In Star Wars: The Force Unleashed, you grab your trusty controller and wave it around, causing your onscreen counterpart to swing his lightsaber. If you're a Star Wars fan--and a Wii owner--you've undoubtedly anticipated this opportunity, though in this instance, it's a better idea than it is a real mechanic. Any type of flailing will do, so the direction of your swings won't really matter, and saber combat boils down to repetitive arm waving. When you throw in a variety of force powers and some poorly implemented quick-time events that all utilize motion controls, you'll find that Force Unleashed is possibly the most waggle-heavy action game available on the system, a distinction that seems fun for the first hour or so, only to quickly lose its appeal. Fortunately, all that random slashing about is somewhat mitigated by occasionally enjoyable action sequences that make you truly feel like a powerful dark Jedi.
You're cast as Galen Marek, aka Starkiller, Darth Vader's secret apprentice. The Clone Wars have ended, and as Starkiller, Vader orders you to hunt and destroy the last of the remaining Jedi. The story is brief (expect to finish the campaign in less than six hours), but it contains multiple twists, features some friendly and not-so-friendly faces, and is both explosive and remarkably intimate. You'll interact with Vader, of course, but Starkiller spends most of his time with an android called PROXY and his female pilot, Juno Eclipse. Sharing the details of the trio's adventures would spoil too much, so suffice it to say, you'll grow remarkably fond of Starkiller and his companions, and their moral conflicts carry a lot of weight.
Unfortunately, the game's limited visual capabilities soften the story's dramatic impact more than you might like. The cutscenes are undercut by stiff animations and abrupt, jarring transitions in and out of gameplay, as well as some odd-looking character models and occasional glitches, such as blinking geometry. Audio also takes a hit, which is odd, considering that much of the voice-over work is lifted directly from the Xbox 360/PlayStation 3 version of the game. Poor compression is the culprit here, and it makes the dialogue sound as if you're listening to it on an old phonograph rather than a machine as capable as the Wii.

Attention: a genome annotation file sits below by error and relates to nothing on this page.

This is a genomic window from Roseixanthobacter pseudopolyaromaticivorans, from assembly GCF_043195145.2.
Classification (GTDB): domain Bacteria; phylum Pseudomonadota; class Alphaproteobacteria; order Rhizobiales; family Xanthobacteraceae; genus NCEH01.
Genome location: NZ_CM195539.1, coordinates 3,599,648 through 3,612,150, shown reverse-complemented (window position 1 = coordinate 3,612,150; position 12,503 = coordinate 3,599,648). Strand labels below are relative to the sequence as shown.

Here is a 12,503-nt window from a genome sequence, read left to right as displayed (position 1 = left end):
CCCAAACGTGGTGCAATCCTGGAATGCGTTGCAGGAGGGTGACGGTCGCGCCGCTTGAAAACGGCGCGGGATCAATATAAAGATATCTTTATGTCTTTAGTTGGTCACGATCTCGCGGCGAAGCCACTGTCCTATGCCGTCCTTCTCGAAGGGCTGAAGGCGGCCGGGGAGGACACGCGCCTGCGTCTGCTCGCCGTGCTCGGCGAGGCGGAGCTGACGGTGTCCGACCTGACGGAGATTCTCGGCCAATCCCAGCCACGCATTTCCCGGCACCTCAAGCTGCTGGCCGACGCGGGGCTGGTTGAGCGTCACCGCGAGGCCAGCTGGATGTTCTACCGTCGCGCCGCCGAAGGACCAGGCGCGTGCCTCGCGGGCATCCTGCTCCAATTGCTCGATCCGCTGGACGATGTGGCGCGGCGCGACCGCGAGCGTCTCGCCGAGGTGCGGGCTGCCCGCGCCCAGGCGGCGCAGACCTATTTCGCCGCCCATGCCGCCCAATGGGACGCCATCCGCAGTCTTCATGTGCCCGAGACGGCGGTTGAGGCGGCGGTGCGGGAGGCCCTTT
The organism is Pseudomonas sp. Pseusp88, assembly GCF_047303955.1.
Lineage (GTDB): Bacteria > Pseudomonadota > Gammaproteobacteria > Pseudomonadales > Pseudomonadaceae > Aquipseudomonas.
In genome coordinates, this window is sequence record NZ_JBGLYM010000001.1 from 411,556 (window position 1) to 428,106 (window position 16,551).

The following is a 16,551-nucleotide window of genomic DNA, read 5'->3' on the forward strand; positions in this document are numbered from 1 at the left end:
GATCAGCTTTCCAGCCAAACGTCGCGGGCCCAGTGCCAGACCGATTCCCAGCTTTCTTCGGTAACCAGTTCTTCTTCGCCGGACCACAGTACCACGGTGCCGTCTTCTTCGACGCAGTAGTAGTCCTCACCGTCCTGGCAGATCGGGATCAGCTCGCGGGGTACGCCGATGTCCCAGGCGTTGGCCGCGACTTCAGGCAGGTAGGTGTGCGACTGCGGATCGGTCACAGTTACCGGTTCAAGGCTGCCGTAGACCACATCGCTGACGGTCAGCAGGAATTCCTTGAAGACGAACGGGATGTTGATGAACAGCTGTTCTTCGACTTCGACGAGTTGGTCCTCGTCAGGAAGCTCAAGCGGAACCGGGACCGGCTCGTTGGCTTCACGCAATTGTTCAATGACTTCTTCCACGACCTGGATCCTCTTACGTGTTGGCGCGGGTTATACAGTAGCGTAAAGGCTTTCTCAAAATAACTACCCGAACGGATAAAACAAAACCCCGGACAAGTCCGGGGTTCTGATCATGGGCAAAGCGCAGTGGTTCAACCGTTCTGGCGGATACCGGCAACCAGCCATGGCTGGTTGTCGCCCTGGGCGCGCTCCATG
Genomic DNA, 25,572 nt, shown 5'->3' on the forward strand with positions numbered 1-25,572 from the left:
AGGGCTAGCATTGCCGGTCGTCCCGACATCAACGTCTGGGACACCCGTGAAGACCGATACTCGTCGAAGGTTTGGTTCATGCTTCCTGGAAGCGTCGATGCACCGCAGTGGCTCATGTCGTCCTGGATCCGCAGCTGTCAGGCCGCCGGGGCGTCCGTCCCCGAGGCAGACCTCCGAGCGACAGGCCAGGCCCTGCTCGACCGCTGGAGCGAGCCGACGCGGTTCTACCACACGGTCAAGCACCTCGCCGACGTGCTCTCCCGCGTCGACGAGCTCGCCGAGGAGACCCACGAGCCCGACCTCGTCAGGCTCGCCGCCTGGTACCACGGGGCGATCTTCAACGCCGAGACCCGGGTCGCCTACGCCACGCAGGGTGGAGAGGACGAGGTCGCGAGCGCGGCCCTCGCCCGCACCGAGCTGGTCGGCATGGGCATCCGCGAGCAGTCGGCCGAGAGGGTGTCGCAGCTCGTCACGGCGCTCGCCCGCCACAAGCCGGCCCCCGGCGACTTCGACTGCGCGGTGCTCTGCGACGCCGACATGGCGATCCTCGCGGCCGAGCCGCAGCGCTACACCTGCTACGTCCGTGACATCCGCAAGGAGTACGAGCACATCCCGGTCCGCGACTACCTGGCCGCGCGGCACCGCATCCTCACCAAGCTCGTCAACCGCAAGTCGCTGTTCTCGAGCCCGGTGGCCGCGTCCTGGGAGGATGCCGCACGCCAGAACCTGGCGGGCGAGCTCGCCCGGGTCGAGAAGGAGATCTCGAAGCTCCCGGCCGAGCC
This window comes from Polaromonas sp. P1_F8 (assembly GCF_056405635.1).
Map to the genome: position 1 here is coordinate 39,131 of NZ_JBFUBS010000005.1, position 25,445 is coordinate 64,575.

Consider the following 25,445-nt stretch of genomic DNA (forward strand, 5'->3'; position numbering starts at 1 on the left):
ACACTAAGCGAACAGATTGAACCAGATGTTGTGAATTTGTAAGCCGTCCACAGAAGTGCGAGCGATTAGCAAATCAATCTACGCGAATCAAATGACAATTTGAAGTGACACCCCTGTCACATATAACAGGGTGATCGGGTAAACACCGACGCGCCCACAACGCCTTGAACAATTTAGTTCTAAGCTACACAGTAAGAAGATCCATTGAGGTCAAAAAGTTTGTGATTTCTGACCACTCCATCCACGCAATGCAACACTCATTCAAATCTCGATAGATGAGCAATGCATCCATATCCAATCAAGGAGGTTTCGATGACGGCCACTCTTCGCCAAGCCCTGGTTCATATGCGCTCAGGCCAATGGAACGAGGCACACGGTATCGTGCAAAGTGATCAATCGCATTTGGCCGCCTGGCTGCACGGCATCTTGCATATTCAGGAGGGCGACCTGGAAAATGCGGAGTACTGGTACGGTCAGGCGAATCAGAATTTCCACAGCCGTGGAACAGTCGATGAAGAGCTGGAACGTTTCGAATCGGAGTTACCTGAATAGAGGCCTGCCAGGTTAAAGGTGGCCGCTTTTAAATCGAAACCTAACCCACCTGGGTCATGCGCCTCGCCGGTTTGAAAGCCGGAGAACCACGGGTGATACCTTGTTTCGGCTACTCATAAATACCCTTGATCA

Not that Force Unleashed always looks bad, though it does often come across as awkward and unfinished. Larger environments suffer most, as exemplified by the sight of a distant AT-AT that seems to lumber across a great void of nothingness. In Force Unleashed's more moderately sized environments, the visuals coalesce far better. Some environments are fairly detailed, and the saber action and powerful-looking force abilities produce flurries of particles and other special effects with nary a hint of slowdown. For those keeping score, the Wii version looks essentially identical to the PlayStation 2 version, so it doesn't appear to take advantage of the newer console's capabilities. John Williams' music (and some original tracks) and the familiar swooshes of sabers sound good, just as you'd expect, and only occasionally suffer from the poor compression to which the voice-over was subjected.
The star of the visual parade is the robust physics engine powering your most impressive moves. Using force grip, you can grab and fling any number of objects, including your enemies--and with force push (activated by thrusting the Nunchuk forward), you can shove items and foes out of your path. These skills and their variants deliver the game's best moments. Whether you're flinging Felucians into each other or offing swarming rebels with a burst of energy, there are a number of "Did you see that?" moments that will have you grabbing your friends to show them your saber-slinging prowess. It's disappointing that these moves can't be strung together more easily though. The controls--both buttons and waggles--can be unresponsive and sometimes lack the fluidity of the other versions. Nevertheless, you've got a number of other tricks up your sleeve, such as a whirlwind of force energy that sucks in nearby enemies and then flings them outward. This is also your most wrist-wrenching move because it involves holding down four buttons and thrusting both the remote and the Nunchuk forward.